The Medicinal Herb Info site was created to help educate visitors about the often forgotten wisdom of the old ways of treating illnesses. Many of today's drugs and medicines were originally derived from natural ingredients, combinations of plants and other items found in nature.

We are not suggesting that you ignore the help of trained medical professionals, simply that you have additional options available for treating illnesses. Often the most effective treatment involves a responsible blend of both modern and traditional treatments.

We wish you peace and health!

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Amaranth

Scientific Names

Amaranth

  • Amaranthus hypochondriacus L.
  • Amaranthaceae
  • Amaranth family

Common Names

  • Floramor
  • Flower gentle
  • Lady bleeding
  • Lovely bleeding
  • Love lies bleeding
  • Pilewort
  • Prince’s feather
  • Red cockscomb
  • Spleen amaranth
  • Velvet flower

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Parts Usually Used

Leaves
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Description of Plant(s) and
Culture

Amaranth is an annual herb; its stout, upright stem grows 3-4 feet high and bears alternate, oblong-lanceolate pointed, green leaves that have a red-purplish spot. Its flowers appear in August and grow in clusters. The flowers are not properly flowers, but tufts, with no smell, and of a reddish color. Bruised flowers will yield juice of the same color, dried they make good addition to flower arrangements. Flowering time is from August until frost. Seeds are a shiny black.

Other varieties: Smooth pigweed (A. hybridus); Pigweed or Green Amaranth (A. retroflexus). (also tumbleweed)
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Where Found

Cultivated and occurs wild mainly in the central states of the United States.
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Medicinal Properties

Astringent, hemostatic, nutritive, alterative
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Biochemical Information

Not identified; probably small amount of tannin
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Legends, Myths and Stories

The name is from the Greek, meaning “unfading”.

The ash of amaranth has a very large salt peter content.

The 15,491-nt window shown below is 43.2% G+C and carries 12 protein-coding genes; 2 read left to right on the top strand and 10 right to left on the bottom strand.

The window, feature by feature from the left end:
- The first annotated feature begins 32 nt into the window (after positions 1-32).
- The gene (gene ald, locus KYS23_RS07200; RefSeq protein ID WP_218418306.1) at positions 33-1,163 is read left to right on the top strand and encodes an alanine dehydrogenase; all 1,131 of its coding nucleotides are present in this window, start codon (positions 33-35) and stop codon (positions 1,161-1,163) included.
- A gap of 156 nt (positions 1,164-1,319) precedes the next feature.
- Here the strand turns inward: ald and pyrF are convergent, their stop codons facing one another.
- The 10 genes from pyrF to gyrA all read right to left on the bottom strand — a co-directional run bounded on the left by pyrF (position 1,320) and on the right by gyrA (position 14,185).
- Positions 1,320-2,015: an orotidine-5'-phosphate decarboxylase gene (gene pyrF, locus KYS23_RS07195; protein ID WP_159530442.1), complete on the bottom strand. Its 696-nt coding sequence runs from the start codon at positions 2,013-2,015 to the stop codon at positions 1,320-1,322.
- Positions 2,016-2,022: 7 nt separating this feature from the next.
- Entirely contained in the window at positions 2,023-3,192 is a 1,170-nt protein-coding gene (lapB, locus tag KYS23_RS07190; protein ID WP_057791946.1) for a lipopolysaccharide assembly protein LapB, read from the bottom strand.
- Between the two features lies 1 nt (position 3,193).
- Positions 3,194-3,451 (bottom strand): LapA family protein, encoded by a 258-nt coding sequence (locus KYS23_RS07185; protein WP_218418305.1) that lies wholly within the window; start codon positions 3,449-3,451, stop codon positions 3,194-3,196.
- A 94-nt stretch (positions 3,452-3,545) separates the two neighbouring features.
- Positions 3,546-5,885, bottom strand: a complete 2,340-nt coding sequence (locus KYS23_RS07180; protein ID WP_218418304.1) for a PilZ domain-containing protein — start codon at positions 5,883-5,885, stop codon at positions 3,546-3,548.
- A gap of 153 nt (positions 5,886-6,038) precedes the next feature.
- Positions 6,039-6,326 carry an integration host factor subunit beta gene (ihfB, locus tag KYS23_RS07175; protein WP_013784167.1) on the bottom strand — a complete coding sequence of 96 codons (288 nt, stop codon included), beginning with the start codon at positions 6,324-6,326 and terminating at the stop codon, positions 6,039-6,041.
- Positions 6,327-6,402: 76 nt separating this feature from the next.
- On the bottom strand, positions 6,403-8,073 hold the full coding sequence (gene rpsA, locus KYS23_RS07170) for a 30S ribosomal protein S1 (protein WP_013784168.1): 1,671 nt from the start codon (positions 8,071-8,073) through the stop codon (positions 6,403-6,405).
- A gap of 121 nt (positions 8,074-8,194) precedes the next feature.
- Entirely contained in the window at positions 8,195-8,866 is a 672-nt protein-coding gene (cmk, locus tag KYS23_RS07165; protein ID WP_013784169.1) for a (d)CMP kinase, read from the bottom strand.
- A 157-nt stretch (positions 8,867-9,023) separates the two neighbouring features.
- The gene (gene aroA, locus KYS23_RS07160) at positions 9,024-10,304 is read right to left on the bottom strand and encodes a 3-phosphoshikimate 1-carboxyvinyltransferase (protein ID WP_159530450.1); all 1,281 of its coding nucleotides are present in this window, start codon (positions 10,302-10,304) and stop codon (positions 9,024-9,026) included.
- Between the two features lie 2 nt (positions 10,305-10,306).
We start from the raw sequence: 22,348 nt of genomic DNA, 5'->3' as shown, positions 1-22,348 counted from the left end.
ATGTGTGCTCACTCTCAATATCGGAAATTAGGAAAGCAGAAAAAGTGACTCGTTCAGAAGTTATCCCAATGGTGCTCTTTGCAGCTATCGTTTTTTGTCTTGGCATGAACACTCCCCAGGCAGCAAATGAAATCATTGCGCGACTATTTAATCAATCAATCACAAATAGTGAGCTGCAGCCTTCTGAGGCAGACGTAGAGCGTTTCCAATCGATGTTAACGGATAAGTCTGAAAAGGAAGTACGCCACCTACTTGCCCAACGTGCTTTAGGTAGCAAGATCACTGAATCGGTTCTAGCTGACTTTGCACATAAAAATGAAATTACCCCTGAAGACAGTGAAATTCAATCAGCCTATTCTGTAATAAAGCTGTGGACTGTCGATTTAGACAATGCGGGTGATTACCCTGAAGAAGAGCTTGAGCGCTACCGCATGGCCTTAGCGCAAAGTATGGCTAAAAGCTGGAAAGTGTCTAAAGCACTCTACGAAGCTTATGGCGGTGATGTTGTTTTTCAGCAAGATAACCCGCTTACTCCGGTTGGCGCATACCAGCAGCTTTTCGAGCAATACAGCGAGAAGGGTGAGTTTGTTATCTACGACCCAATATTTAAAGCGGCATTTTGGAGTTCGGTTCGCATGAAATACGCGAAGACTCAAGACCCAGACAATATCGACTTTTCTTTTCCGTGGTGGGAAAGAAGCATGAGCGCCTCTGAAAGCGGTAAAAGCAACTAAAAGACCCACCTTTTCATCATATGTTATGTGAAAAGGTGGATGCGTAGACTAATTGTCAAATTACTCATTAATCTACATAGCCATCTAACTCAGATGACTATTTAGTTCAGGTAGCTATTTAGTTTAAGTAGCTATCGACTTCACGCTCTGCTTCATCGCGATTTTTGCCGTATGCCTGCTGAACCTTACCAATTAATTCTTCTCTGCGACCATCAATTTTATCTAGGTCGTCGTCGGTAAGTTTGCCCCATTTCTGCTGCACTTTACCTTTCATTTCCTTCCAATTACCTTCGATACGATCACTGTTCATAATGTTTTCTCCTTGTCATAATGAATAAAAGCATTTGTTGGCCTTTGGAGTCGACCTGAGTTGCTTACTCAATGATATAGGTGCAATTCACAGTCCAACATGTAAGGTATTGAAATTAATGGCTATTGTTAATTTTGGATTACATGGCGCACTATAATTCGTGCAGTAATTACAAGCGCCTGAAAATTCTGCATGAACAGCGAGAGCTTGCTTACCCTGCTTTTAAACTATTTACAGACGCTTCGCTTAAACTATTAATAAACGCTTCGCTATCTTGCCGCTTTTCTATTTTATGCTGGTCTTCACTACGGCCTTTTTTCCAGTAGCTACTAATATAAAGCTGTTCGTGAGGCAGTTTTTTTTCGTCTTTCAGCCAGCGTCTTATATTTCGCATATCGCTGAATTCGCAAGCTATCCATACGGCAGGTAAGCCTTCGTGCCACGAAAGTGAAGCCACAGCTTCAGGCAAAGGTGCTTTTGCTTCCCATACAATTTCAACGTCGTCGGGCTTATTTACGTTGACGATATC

Some species of amaranth are known as pigweed. None of the species is poisonous and many are used as potherbs.
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Uses

Taken internally for diarrhea, dysentery, hemorrhage from the bowels, nosebleeds, and excessive menstruation. Can be used as a douche for leucorrhea, as a wash for skin problems, and as a gargle for mouth and throat irritations.
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Formulas or Dosages

Infusion or decoction: use 1 tsp. leaves with 1 cup water. Take cold, 1-2 cups a day.

Gargle: 2 tbsp. to 1 quart water, simmered 10 minutes and used as a gargle 3-4 times a day. May be used as a douche for leucorrhea.

Tincture: a dose is 1/2 to 1 tsp.
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Nutrient Content

High in vitamins A and C
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Bibliography

Buy It! The Herb Book, by John Lust, Bantam Books, 666 Fifth Avenue, New York, NY. copyright 1974.

Buy It! Eastern/Central Medicinal Plants, by Steven Foster and James A. Duke., Houghton Mifflin Company, 215 Park Avenue South, New York, NY 10000

Herbal Recipes, by David C. Meyer, Meyerbooks, publisher, PO Box 427, Glenwood, Illinois 60425, copyright 1978, seventh printing, August 1996

Buy It! Chinese Medicinal Herbs, compiled by Shih-Chen Li, Georgetown Press, San Francisco, California, 1973.

Buy It! Planetary Herbology, by Michael Tierra, C.A., N.D., O.M.D., Lotus Press, PO Box 325, Twin Lakes. WI 53181., Copyright 1988, published 1992

Buy It! Indian Herbalogy of North America, by Alma R. Hutchens, Shambala Publications, Inc., Horticultural Hall, 300 Massachusetts Avenue, Boston, Massachusetts 02115, 1973

Buy It! Culpeper’s Complete Herbal & English Physician: Updated With 117 Modern Herbs, by Nicholas Culpeper, Meyerbooks, publisher, PO Box 427, Glenwood, Illinois 60425, 1990, (reprint of 1814)

Buy It! Webster’s New World Dictionary, Third College Edition, Victoria Neufeldt, Editor in Chief, New World Dictionaries: A Division of Simon & Schuster, Inc., 15 Columbus Circle, New York, NY 10023

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